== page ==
At the beginning of the summer I wrote a post Revamping College Math Placement about our new placement exam policy at NSC. This post is a follow up report to share our progress.

Previously we had been using the Accuplacer test to place all students in their initial math course. The new placement scheme uses an ACT score (a new requirement for all high school graduates in Nevada) to make an initial placement. Then students can complete work in EdReady over the summer to improve their placement into a college level math course.

The new placement policy puts the ball in a student’s court. Fortunately students have responded well.

## The Numbers

For Fall $2016$ we had $247$ first year students who placed into remedial math for fall semester. We contacted these students about EdReady through various channels: phone calls from a student worker, emails with the specific details, and new student orientation. At the end of summer semester $60$ of the $247$ students had improved their placement into a college level course. Our placement of new students into college level math improved from $24\%$ to $42\%$. The students spent $23.7$ hours on average over the summer using EdReady to improve their placement.

The vast majority of those students are one semester away from completing all of their college math requirements. Needless to say, we and our students are thrilled.

## Will They Succeed?

We will have to wait to see if the students who improved their placement will perform as well as the other students. However, we have have a lot of reason to be hopeful. The program has almost no downsides. Students who ignore EdReady will just keep their initial placement, so there is no disadvantage to students who choose not to use EdReady.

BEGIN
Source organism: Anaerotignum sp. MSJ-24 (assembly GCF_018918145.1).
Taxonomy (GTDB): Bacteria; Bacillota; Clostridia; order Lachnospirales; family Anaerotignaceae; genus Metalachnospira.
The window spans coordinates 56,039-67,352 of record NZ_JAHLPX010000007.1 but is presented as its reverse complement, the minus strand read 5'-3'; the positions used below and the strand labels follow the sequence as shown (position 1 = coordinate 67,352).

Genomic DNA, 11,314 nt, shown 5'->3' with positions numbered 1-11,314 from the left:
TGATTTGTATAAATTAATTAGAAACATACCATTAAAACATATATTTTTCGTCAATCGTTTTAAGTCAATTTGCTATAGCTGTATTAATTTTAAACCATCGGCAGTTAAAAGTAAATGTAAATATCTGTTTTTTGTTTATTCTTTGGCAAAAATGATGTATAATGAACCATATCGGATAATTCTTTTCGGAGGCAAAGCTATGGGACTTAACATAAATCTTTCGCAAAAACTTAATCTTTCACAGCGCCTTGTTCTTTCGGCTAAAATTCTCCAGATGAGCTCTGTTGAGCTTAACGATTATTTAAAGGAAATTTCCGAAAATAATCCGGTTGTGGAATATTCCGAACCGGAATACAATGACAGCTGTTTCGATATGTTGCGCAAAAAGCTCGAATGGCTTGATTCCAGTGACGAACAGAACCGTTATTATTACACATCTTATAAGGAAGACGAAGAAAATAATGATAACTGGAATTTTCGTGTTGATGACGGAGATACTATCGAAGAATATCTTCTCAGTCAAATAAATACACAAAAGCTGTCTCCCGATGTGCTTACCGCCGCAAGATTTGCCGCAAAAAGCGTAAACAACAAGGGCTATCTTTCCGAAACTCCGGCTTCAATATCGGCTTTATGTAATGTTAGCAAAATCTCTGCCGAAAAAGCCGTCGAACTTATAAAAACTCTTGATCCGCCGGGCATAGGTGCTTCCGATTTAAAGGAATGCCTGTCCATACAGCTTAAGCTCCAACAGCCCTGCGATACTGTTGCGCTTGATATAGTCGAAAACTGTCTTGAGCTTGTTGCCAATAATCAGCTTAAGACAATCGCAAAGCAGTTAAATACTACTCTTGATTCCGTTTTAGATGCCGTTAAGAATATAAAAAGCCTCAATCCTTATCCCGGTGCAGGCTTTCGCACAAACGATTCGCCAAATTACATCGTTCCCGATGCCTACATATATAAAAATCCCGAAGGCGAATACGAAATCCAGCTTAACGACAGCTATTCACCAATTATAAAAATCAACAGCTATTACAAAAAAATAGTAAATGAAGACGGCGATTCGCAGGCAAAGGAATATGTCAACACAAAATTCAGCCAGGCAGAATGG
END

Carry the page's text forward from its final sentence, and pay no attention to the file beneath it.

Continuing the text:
Our old system using Accuplacer had a poor track record of placing students in the right level. High school GPA has proved to be a more reliable indicator of success. Unsurprisingly a single test taken in the middle of the summer is worse at reflecting a student’s potential than the accumulated data of several years of effort offered by a GPA member.

The new system isn’t without risks. Couldn’t a weak student slip through to a more advanced class than they would qualify for? Possibly, but if a student wants to shoot themselves in the foot, then they will probably find a way to do it anyway. Will EdReady truly provide all the learning that a full semester-long course would? For diligent students, the answer is probably “yes”. If you show me a student who takes the initiative to spend $20$ to $30$ hours over the summer studying math on their own, working through problems, consistently bringing up their score, then I’ll show you a student who will thrive in a college level math course. Only time will tell if these students will actually succeed.